Sydney start-up enLighten wins 2012 clean tech crown

Sydney start-up enLighten is to take part in a global innovation showcase in the US after winning the 2012 Australian Clean Technologies Competition.


The business, which was launched in 2008, designs and supplies energy-efficient LED lighting for commercial and residential buildings.


Its patented Chameleon lighting product, designed for low occupancy spaces such as car parks, is credited for reducing energy consumption by up to 93% compared to traditional fluorescent lighting.


Steve Cahill, general manager of enLighten, said he was “delighted” with the award, while Mark Dreyfus, Parliamentary Secretary for Industry and Innovation, praised the overall quality of the competition.


“The Clean Tech Competition has attracted over 100 entries this year. It’s brought together emerging technology developers with venture capitalists and mentors experienced in the commercialisation of new products,” said Dreyfus.


“The winner, enLighten, is helping consumers dramatically improve their energy efficiency and reduce Australia’s carbon footprint.”


“Their energy saving lighting is already being used in Australian universities, local councils and high density residential apartments.”


“This sort of ingenuity and innovation gives Australian businesses a commercial edge over competitors and helps create high skill, high wage jobs.”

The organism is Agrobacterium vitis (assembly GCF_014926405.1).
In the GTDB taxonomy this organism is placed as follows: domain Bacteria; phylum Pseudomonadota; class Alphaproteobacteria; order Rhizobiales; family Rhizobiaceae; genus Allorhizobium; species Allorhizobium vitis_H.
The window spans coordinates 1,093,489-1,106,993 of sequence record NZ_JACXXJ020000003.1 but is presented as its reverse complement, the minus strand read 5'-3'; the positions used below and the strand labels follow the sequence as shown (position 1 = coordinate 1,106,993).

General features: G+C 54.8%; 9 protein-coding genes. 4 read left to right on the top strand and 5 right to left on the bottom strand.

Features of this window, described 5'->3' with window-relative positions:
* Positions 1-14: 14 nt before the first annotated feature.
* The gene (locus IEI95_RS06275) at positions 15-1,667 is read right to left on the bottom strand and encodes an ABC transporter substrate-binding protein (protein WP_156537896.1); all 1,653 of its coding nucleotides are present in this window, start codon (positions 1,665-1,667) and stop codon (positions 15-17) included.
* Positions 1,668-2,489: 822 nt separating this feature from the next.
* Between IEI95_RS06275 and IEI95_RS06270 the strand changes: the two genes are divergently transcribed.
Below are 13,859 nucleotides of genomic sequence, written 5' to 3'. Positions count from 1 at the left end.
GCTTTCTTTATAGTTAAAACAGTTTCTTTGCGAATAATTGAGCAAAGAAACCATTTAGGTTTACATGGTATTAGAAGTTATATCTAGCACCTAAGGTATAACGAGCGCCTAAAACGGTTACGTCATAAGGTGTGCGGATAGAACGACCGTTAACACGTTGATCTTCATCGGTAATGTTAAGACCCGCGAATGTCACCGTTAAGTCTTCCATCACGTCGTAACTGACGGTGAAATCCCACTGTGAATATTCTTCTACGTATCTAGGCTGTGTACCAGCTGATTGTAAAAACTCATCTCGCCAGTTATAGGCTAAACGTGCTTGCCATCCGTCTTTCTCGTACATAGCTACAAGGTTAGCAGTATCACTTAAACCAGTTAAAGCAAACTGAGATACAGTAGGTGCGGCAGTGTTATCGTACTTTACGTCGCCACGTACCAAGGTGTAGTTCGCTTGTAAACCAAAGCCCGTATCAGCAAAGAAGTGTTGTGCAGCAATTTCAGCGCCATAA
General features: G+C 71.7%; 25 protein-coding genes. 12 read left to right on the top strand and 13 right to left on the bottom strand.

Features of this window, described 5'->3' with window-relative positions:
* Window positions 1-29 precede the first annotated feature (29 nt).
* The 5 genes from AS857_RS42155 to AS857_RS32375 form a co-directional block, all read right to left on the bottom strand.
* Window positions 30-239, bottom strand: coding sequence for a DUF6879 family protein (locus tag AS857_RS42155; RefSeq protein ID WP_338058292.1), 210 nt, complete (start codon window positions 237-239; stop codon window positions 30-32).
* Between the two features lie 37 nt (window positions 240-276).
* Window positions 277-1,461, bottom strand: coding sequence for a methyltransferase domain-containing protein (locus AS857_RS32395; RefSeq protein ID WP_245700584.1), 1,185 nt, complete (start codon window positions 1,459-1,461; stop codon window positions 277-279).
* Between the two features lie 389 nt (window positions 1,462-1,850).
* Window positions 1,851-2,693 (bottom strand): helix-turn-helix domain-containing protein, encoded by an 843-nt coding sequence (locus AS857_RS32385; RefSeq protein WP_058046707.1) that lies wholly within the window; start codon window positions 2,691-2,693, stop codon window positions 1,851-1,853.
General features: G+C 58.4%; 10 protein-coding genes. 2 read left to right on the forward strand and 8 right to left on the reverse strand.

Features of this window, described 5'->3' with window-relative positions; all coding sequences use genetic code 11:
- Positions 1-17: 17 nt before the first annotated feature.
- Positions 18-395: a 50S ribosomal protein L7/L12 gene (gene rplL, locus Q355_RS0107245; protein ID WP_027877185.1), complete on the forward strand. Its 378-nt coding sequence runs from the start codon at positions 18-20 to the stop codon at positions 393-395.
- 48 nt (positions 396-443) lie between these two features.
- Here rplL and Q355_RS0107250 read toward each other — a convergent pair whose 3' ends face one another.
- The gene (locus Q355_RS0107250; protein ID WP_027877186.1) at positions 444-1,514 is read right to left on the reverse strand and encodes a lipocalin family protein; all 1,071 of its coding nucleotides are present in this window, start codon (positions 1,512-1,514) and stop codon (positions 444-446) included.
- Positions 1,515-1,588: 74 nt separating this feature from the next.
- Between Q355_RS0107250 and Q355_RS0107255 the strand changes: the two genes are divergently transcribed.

By winning the award, enLighten will take part in the Cleantech Open Global Ideas Competition in the United States, where it will compete with entrants from 90 countries for more than $100,000 in services.


Along with the six other finalists, enLighten will also take part in a trade mission to the US, in the hope of securing investors and customers overseas.


The runners up for the award were Melbourne-based VR Tek and Biofiba, of Gosford, NSW.


The full list of the finalists, aside from enLighten, are:


1. Advanced Plant Nutrition


Advanced Plant Nutrition has developed an innovative product (MaxSil) from post-consumer waste glass which will reduce the amount of waste being taken to landfill and can be used to significantly increase plant nutrient uptake and increase crop yields by up to 25%.


MaxSil has also demonstrated the capacity to reduce carbon intensive phosphate inputs by up to 50%.


2. Aeratron


Aeratron has developed a new fan design with increased airflow efficiency that reduces energy use by up to 50% on air conditioning, creates reduced noise and can be retrofitted.


3. Biofiba


Biofiba is a composite comprising 100% natural organic matter sourced from commercially grown, renewable, non-food crops processed and extruded into a simulated timber plank as an alternative to timber, plastic, cardboard and polystyrene in the manufacturer of biodegradable export shipping pallets.


4. SkyCool


SkyCool manufactures a cool-roof coating that reduces the internal temperatures of buildings such as shopping malls, airports and warehouses to below ambient typically saving 30-50% of a building’s air conditioning energy giving IRRs of 25-100%.


5. Tropiglas Technologies


Tropiglas Technologies is developing energy-generating clear glass technology that will have market entry as a clear low-emissions glass for the automotive and building industries.


The technology blocks IR and UV radiation and associated heat whilst allowing visible light through.


6. VR TEK Global


VR TEK Global has developed a process to turn end of life tyre waste into high-value, very fine devulcanised and activated rubber powders that can be used to economically replace virgin material in the manufacture of high-end products in the areas of rubber, plastics and elastomers.


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